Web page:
Move the Coins 2 SOLUTION

This is a continuation of the issue “Move the Coins” with two or three turns! 
Alice and Bob are playing a table game. The board is a tree Tboard with N hubs (numbered 1 through N). The game includes moving a few coins around the board. For a hub R (1≤R≤N), how about we characterize a game g(Tboard,R) with the accompanying guidelines: 
At first, a duplicate of Tboard is taken and for each legitimate v, cv coins are put in the hub v. 
Weave and Alice substitute turns; Alice plays first. 
In each turn, the current player must take a solitary coin from some hub other than R (we should indicate it by C) and move it to another hub which lies on the way among R and C (counting R, yet excluding C). 
In the event that a player can’t move a coin during their turn (for example all the coins are in the hub R), this player loses the game. 
For instance, for the board in the figure underneath and R=1: 
The current player may take a coin from one of the hubs 2, 4 or 5 (if there were any coins in hub 3, taking one of those would likewise be a choice). In the event that they take a coin from hub 5, they can move it X ventures towards the hub R=1, where X is either 1, 2 or 3 and the coin winds up in the hub 4, 2 or 1, separately: 
We should accept that they pick X=2, so they move the coin to hub 2. Toward the finish of this turn, the board is 
what’s more, it is the other player’s turn. 
The two players play ideally. Weave knows some basic Game Theory, so he can rapidly anticipate the victor of any game. Disinterested, Alice gives him a harder undertaking: she provokes him to discover the victor of g(Tboard,R) for each substantial R (1≤R≤N). 
Would you be able to assist Bob with making sense of the appropriate response? In particular, if W is the arrangement of all legitimate R with the end goal that the victor of g(Tboard,R) is Bob, at that point you should compute ∑R∈W2R modulo 109+7. 
The primary line of the information contains a solitary number T indicating the quantity of experiments. The portrayal of T experiments follows.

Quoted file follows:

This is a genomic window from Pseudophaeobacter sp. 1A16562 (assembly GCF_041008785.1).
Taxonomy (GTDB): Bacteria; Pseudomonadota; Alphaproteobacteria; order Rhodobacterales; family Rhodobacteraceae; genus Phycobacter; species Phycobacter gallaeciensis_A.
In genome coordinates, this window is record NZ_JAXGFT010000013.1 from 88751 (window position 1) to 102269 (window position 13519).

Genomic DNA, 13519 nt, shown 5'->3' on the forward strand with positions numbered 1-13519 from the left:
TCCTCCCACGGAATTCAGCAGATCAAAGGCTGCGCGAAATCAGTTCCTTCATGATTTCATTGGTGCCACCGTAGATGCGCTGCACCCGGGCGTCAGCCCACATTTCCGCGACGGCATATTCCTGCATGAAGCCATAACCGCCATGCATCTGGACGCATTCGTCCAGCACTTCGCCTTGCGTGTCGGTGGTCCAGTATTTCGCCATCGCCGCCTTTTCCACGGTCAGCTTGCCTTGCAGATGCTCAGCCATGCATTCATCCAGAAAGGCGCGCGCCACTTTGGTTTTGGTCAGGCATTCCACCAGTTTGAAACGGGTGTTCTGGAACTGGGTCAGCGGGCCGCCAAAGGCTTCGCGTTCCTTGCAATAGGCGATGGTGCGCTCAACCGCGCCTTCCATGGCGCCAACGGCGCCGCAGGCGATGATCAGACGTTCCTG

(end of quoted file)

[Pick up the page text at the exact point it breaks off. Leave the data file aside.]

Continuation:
The main line of each experiment contains a solitary number N. 
Each of the following N−1 lines contains two space-isolated whole numbers u and v signifying that hubs u and v are associated by an edge. 
The keep going line contains N space-isolated numbers c1,c2,… ,cN. 
For each experiment, print a solitary line containing one number ― the whole of 2R over all legitimate R with the end goal that the victor of g(Tboard,R) is Bob, modulo 109+7. 
0≤ci≤16 for each legitimate I 
the whole of N over all experiments doesn’t surpass 300,000 
Subtask #1 (5 focuses): 
ci≤6 for each legitimate I 
c1+c2+… +cN≤10 
Subtask #2 (10 focuses): 
Subtask #3 (85 focuses): unique requirements 
Model Input 
1 2 
2 3 
1 0 1 
1 2 
1 3 
4 3 
3 5 
4 6 
0 2 1 3 2 
Model Output 
In spite of the fact that the tree Tboard is undirected, bolts have been included along edges for lucidity, showing the bearings in which coins must be moved for every R. The hub R itself is constantly featured in red. 
Model case 1: The first Tboard resembles this: 
How about we analyze the games for R=1,2,3. 
For R=1, Alice ends up being the victor. On the primary turn, she has two potential moves: move the coin from hub 3 to hub 2 or to hub 1. On the off chance that she does the last mentioned, at that point toward the finish of her turn, all coins are in hub R, implying that Bob can’t move a coin during the following turn and Alice is the champ; since she is playing ideally, she does unequivocally that 🙂 
For R=2: Bob gets his vengeance this time! Alice has two potential beginning moves: move the coin from hub 1 to hub 2, or move the coin from hub 3 to hub 2. In either case, toward the finish of her turn, there is actually one coin staying in a hub other than R. Sway simply needs to move this coin to R to leave Alice with no potential proceeds onward her turn. 
For R=3, Alice wins once more, utilizing fundamentally the same as thinking to the R=1 case (her triumphant move this time around is to move the coin from hub 1 to hub 3). 
We’ve made sense of the champ of g(Tboard,R) for all legitimate R, and notably, Bob just dominates one match, when R=2; accordingly the appropriate response is 22%(109+7)=4. 
Model case 2: The first Tboard resembles this: 
The sheets for R=1,2,3,4,5,6 are, individually: 
It tends to be demonstrated that Bob wins g(Tboard,1), g(Tboard,2) and g(Tboard,3), while Alice wins g(Tboard,4), g(Tboard,5) and g(Tboard,6). The appropriate response is (21+22+23)%(109+7)=14.

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